Does anyone know of a borrower with a credit line of which he has only used 40%? The Spanish government has taken €41.3 billion from the €100-billion rescue package offered by the Eurogroup towards Spain’s banking sector restructuring. The availability of the loan expires on December 31. Both Ministers of economic affairs in Madrid have assured again and again that it won’t be necessary to tap the rest of the credit line, but the governor of the Bank of Spain, Luis de Linde, has voiced some doubts about it.
To be fair to the Spanish government, it must be said that nobody has ever announced in advance a petition of a new bailout or the intervention of a bank. This sort of decisions are reported at the moment of execution with the intention of avoiding capital flight events.
In spite of the frequent denials coming from Madrid, though, using that cash–officially it isn’t called a banking rescue but “financial assistance in favourable conditions”–would be a clever thing to do. Why? Well, the clue is in those “favourable conditions,” of course.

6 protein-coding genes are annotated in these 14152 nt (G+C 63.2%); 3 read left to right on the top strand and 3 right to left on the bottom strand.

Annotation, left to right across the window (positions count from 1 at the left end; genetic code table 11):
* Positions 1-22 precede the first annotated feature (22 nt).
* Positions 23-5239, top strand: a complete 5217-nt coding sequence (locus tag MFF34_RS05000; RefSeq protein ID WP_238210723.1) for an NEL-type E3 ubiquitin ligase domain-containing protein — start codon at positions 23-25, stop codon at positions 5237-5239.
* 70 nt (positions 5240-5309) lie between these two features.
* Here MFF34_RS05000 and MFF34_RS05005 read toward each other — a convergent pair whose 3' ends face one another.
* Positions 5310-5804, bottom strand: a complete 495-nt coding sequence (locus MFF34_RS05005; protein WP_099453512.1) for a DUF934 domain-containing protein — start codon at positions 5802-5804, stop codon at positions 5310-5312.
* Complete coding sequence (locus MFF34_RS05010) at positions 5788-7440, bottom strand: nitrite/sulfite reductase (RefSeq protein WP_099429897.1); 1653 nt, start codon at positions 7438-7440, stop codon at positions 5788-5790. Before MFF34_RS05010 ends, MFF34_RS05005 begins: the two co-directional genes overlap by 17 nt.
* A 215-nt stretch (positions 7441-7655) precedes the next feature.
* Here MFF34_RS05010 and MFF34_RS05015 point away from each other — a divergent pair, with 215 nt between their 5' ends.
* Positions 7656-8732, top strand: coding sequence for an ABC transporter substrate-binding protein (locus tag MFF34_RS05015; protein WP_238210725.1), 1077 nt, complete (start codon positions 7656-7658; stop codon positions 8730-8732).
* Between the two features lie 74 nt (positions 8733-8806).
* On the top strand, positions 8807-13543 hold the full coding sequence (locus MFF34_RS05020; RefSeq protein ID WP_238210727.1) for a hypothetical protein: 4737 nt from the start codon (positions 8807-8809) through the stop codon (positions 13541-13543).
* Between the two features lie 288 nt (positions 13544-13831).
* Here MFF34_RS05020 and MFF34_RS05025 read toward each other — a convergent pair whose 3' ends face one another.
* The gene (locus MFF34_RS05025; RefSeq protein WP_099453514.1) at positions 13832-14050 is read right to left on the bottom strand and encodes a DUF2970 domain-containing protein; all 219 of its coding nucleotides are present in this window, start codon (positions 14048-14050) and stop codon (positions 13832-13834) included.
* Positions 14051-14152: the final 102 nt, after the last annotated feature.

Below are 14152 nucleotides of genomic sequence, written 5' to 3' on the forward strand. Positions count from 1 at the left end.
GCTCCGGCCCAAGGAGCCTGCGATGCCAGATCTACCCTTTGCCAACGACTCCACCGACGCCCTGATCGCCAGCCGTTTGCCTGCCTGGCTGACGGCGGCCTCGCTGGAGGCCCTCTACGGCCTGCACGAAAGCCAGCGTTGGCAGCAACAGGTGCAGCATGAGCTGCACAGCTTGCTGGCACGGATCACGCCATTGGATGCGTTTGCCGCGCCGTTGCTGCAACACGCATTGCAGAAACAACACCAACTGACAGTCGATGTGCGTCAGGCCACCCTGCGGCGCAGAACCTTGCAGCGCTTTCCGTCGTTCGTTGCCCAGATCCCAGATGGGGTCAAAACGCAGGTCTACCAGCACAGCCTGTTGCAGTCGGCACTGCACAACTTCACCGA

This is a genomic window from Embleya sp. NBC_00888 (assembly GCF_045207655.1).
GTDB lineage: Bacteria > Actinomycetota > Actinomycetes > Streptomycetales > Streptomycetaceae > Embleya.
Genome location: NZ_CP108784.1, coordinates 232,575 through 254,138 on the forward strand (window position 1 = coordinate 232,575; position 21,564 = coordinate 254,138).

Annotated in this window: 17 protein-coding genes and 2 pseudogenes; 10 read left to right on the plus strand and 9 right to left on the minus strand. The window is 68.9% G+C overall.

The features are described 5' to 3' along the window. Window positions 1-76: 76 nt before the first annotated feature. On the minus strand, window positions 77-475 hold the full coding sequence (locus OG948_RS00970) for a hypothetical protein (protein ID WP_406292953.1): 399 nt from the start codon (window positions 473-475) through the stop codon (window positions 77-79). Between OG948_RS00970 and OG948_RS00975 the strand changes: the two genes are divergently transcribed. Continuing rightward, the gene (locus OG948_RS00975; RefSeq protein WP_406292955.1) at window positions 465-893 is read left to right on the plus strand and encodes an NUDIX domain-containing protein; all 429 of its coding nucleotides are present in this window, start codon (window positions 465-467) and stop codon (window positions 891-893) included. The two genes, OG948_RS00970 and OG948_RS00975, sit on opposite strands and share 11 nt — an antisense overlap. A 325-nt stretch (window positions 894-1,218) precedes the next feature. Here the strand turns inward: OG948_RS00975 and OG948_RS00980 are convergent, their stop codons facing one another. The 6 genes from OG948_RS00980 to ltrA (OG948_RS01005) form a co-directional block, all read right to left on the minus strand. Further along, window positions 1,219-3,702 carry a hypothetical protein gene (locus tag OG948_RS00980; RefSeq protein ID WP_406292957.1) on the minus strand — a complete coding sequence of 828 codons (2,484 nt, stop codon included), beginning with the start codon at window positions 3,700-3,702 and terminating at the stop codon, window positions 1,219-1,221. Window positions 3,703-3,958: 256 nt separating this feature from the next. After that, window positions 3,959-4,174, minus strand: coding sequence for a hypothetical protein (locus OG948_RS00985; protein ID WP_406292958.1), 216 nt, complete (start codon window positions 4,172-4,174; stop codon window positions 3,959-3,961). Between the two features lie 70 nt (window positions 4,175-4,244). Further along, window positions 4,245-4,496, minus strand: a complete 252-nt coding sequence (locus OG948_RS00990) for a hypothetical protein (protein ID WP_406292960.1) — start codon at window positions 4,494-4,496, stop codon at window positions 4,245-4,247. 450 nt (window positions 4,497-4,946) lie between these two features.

It is just easier to use an already set up credit line for with one pays an interest rate of 0.5%, of which we also already know the conditions–the memorandum of understanding rules–and which does not add a penny to the public deficit pile and so does not derail current efforts to reach the deficit target imposed by the European Commission.
On the other hand, being on the receiving end of a rescue cash line means Spain will become a member of the Greece-like bunch of Eurozone troubled countries next to Greece, Portugal and Ireland. Logically, if Madrid taps those €6o billion, the markets will infer that Spain needs them, and if it does, even partially, the cause will be that the national banking system’s health has some problems and the Guindos decrees and the Oliver Wyman audits helped very little–nevertheless, the reality is that the Spanish banks are well provisioned, yet new capital gaps could resurface in the next months.
The stigma attached to the rescued tag, in any case, could be moderated if Brussels expands the loan’s deadline beyond December 31. Then, the European Central Bank will publish its exhaustive evaluation of the European banking industry, before becoming its single supervisor and carries out further stress tests. Some European banks with difficulties to pass them will be Spanish, but there will be Irish, Portuguese and German entities, too.
What is clear is that the markets doubt again that the European banking system has overcome its vulnerabilities.